There are, undoubtedly, a whole host of different arguments for answers to whether or not there is room for more social networks. The reality is that the internet is littered with social networks which lay dormant or relatively unused.
Perhaps one of the most recent networks with a lot of buzz surrounding it is Ello – a service designed to be an alternative to the ad-laden Facebook and Twitter which offers users more control and privacy. Whilst it is still in its infancy (it is currently in its beta stage), it has around one million users with no official data on how many of those users are actively using its facilities. Comparatively, Facebook has 1.44 billion active users each month. This is especially impressive when you put it into context and point out that the world’s population is roughly 7 billion people.
When you look at those statistics and compare them, new social networks stand little to no chance of really excelling in an already over-populated and saturated marketplace. This is especially true when you factor in the purpose of social networks which is to connect you to other people, but if you are the only person on there then it loses its sparkle relatively quickly. Ello’s ideas are interesting and its site design is sparse and notebook-like which many will enjoy but Google Plus’ privacy setting-focused priorities have still not put it ahead of the behemoth that is Facebook. The question has to be asked: will anything manage that feat?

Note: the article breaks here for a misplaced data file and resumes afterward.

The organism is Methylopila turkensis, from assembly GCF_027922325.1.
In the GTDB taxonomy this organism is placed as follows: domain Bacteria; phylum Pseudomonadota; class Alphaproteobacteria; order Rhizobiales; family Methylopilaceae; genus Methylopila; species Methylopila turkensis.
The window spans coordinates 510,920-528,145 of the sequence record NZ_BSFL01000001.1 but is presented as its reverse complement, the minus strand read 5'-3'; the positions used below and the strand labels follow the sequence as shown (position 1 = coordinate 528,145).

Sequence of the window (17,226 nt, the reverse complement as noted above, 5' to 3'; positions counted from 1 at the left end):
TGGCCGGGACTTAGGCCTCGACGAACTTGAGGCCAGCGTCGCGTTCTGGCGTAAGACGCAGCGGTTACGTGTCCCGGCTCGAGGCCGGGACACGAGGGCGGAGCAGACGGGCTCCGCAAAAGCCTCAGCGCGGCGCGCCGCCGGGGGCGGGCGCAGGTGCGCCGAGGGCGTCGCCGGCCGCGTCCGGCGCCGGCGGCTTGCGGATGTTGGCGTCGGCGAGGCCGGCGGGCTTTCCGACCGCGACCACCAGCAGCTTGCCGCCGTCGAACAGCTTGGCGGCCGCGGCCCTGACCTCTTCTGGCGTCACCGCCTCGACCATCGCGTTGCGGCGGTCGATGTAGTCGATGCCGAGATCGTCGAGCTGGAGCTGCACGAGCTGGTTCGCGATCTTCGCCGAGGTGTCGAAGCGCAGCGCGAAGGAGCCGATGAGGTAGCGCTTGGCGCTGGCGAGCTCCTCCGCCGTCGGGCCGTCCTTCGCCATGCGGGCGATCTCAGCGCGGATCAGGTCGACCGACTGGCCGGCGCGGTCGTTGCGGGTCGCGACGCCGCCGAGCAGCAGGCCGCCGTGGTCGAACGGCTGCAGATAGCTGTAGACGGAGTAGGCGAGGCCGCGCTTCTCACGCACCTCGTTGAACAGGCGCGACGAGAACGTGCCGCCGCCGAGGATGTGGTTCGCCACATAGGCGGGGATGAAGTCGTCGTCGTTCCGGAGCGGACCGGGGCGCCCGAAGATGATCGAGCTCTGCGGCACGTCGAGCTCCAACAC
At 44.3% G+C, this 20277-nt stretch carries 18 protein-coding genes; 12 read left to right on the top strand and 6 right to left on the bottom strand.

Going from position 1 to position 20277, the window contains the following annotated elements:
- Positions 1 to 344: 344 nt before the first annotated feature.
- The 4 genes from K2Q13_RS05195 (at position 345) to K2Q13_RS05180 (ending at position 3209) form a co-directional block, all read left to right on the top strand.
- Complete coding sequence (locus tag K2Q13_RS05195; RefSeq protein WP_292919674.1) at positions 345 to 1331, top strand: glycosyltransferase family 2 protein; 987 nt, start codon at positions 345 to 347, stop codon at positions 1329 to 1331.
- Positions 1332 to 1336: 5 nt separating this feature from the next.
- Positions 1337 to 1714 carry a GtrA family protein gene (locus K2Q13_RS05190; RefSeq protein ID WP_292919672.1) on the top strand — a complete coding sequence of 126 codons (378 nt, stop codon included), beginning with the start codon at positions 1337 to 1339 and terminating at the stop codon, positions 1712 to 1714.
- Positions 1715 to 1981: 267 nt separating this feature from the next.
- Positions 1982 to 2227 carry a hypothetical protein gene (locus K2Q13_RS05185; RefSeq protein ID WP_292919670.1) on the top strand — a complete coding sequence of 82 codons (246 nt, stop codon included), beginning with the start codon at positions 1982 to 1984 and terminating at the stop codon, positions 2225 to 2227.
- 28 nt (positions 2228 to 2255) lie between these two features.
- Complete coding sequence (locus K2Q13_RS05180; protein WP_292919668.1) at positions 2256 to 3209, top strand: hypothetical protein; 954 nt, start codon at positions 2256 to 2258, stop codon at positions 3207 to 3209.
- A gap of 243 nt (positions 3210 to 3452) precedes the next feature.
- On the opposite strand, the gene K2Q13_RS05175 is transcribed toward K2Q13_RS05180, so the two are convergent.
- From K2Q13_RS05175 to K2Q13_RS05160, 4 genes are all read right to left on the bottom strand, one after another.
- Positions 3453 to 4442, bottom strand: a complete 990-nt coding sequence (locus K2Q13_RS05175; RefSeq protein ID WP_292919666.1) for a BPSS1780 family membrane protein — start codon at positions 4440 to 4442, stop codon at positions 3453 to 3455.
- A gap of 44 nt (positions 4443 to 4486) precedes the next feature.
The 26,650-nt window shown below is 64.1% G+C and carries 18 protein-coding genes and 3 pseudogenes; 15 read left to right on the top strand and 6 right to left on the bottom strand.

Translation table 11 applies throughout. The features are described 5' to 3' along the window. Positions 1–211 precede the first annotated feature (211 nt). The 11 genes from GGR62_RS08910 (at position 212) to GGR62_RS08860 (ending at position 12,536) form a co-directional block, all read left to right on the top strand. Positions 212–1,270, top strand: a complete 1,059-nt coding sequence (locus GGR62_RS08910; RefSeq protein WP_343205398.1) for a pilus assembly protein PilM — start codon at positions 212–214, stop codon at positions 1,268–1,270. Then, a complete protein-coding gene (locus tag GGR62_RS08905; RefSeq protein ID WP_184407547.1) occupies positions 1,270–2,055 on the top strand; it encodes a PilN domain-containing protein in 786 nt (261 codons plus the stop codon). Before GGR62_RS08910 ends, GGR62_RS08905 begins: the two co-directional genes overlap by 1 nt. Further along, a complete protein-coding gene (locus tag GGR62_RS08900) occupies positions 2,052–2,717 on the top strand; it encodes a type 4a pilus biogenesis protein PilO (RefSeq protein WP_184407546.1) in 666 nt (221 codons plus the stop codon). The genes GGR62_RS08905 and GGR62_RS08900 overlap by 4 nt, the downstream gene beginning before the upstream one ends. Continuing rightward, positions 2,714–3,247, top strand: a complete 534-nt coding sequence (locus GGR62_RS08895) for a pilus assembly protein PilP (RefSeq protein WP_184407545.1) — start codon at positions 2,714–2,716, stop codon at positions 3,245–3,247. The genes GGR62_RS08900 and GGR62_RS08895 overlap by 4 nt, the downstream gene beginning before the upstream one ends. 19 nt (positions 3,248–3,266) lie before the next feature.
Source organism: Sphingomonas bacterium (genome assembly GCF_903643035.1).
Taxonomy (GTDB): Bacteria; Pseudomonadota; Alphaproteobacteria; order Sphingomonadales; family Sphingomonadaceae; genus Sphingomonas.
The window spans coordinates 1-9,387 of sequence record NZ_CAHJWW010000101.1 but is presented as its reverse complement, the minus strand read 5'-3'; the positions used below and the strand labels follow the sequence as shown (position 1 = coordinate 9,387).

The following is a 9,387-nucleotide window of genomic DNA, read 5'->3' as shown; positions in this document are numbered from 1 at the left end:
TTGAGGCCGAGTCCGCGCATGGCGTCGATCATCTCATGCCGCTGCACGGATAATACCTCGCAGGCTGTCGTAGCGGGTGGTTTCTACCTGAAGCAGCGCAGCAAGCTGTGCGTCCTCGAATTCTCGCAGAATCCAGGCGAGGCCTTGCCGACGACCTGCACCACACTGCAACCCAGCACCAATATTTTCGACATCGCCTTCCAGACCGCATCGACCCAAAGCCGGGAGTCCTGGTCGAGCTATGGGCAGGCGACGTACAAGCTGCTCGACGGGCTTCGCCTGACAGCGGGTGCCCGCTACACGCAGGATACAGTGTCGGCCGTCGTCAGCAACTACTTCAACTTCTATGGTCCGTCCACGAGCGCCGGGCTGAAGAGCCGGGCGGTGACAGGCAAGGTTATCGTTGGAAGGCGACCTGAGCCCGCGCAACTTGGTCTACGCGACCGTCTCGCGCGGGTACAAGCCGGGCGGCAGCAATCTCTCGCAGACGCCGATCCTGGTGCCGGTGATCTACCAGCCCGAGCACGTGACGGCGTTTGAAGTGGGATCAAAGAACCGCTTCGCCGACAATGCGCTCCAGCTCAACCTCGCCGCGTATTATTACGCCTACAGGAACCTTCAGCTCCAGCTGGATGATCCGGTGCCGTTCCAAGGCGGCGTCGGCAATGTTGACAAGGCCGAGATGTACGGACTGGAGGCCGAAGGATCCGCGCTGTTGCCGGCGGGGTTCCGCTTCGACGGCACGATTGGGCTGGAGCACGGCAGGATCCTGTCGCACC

However, the question we’re answering here is whether there is room for more – not whether they can outdo Facebook. The answer is perhaps a tentative ‘yes.’ Though it is worth clarifying that by saying that for a new social network to be truly successful, it has to be a bit special and provide something that is still missing from the social network scene – a provision which is becoming an increasingly small window.
Networks such as Periscope may stand a chance of achieving this success. For instance, perhaps building on the huge triumphs of Vine, Periscope offers users the chance to live-stream video to their followers. The company’s vision centres on the idea of sharing exactly what is happening there and then with people from all around the world. Arguably, its potential rises out of its exciting possible uses such as showing the world what is really happening in a media-restricted zone, or sharing key events in our lives with friends and family (side-question: who will be the first person to periscope a birth?), or even the potential to remove the need for news: why read about it after the event when you can watch it happening whilst it unfolds?
Arguably, there is room for new social networks but, it would seem, they must offer some potential for new prospects to really thrive rather than just survive. The truth is that there are dozens of sites keen to replicate what Facebook does but the moment has probably passed for trying to over-take such an innate part of our lives.